Posts tagged ‘amazon’

Who is the Tax Evader?

Kevin Drum, referencing an article by Christopher Caldwell, says

What is's biggest advantage over its competition? One-click ordering? The ability to go shopping in your pajamas? Its enormous selection? Those all play a role, but Christopher Caldwell thinks the real answer is the fact that Amazon's customers mostly don't have to pay state sales tax...

The latest state to insist that Amazon collect state sales taxes is California. Amazon's response? As in Illinois, they summarily severed the contracts of every one of its affiliates in the Golden State. But that's not all. Like mafia goons going to the mattresses in a gang war, Amazon immediately announced that it would spend millions of dollars to place a referendum on the ballot to nullify the new California law. And in the meantime? Law or no law, they won't be collecting sales tax in California, and that's that.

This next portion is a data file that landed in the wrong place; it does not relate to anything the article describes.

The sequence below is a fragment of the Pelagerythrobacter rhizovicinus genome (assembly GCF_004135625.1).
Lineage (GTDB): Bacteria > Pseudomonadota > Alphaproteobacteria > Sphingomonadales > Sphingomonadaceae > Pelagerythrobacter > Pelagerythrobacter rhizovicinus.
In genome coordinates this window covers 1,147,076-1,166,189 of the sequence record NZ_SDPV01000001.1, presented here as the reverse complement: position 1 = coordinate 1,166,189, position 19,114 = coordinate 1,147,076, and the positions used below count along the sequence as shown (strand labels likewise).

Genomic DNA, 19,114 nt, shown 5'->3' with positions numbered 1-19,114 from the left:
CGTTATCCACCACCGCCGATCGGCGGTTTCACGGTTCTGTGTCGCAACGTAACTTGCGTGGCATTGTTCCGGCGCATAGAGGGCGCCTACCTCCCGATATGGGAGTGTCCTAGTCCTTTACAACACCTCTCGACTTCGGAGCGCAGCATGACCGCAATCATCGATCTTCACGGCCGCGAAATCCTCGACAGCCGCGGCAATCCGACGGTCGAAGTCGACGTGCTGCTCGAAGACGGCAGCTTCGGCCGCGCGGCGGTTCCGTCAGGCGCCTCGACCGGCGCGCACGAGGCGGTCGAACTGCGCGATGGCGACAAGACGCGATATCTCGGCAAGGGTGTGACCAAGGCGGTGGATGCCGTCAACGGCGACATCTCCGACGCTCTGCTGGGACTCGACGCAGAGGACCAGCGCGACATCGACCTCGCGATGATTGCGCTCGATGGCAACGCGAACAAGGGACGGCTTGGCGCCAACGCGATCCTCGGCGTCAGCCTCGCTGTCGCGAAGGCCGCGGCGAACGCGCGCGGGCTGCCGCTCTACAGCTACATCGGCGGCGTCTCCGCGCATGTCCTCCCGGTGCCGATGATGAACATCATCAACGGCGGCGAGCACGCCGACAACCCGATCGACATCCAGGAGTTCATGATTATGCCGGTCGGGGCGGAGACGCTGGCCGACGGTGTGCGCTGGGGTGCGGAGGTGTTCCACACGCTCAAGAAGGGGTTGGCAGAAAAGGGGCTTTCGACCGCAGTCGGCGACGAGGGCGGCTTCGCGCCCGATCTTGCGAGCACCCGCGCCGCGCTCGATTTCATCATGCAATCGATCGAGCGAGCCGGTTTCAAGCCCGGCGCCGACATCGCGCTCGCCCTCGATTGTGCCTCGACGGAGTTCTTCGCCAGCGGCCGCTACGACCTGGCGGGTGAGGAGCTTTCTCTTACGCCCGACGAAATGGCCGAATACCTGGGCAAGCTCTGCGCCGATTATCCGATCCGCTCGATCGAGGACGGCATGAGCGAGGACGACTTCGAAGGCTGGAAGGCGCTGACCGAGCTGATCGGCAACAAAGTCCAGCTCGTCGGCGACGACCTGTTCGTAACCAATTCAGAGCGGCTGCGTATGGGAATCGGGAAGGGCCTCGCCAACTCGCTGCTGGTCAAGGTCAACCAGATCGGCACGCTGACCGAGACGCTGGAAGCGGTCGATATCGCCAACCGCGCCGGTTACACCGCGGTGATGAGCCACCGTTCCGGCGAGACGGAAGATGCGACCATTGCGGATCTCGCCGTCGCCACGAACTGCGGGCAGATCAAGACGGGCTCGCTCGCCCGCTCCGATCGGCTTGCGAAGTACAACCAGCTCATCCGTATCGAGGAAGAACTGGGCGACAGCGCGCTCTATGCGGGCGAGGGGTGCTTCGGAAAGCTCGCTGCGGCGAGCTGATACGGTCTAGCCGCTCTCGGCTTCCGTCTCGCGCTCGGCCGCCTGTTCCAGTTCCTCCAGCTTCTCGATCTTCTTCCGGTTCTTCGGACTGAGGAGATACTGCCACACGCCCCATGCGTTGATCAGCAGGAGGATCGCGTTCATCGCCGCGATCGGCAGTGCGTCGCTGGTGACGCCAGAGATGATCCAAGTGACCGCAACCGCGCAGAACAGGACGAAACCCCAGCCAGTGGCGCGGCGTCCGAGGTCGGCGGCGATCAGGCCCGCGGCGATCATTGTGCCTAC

Amazon customers do have to pay sales taxes, or the substitute in states called a use tax.  So the wording in the post in technically incorrect.  The correct statement is that Amazon does not have to collect the taxes as an agent of the state.

Both Mr. Drum and Mr. Caldwell are likely required by their state to report out of state purchases from online suppliers and pay taxes on these purchases.  Most people don't do it, and I would bet that both Drum and Caldwell do not.  If I am wrong, Mr. Drum is welcome to post a copy of his return.  Otherwise, he and Caldwell are the ones illegally evading taxes, not Amazon.

Clarification: I personally couldn't give a rip about these gentlemen evading taxes the government chooses not to enforce.  Join the ranks of tax protesters, guys!  The point of the post is hypocrisy.

New Kindle?

Via Engadget:

Looks like the rumor of a new larger Kindle is true. Amazon just sent us an invitation to a press conference scheduled for Wednesday, May 6 at 10:30am ET. You know what Amazon does at press events? It launches new Kindles!

As noted by Peter Kafka over at All Things Digital, the location of the Amazon event -- Pace University -- is the historic, 19th century HQ to the New York Times which is said to be partnering with Amazon on the larger Kindle. That makes for a perfect symbolic bridge from old to new media. We'll have to wait and see if newspaper subscribers can be lured across.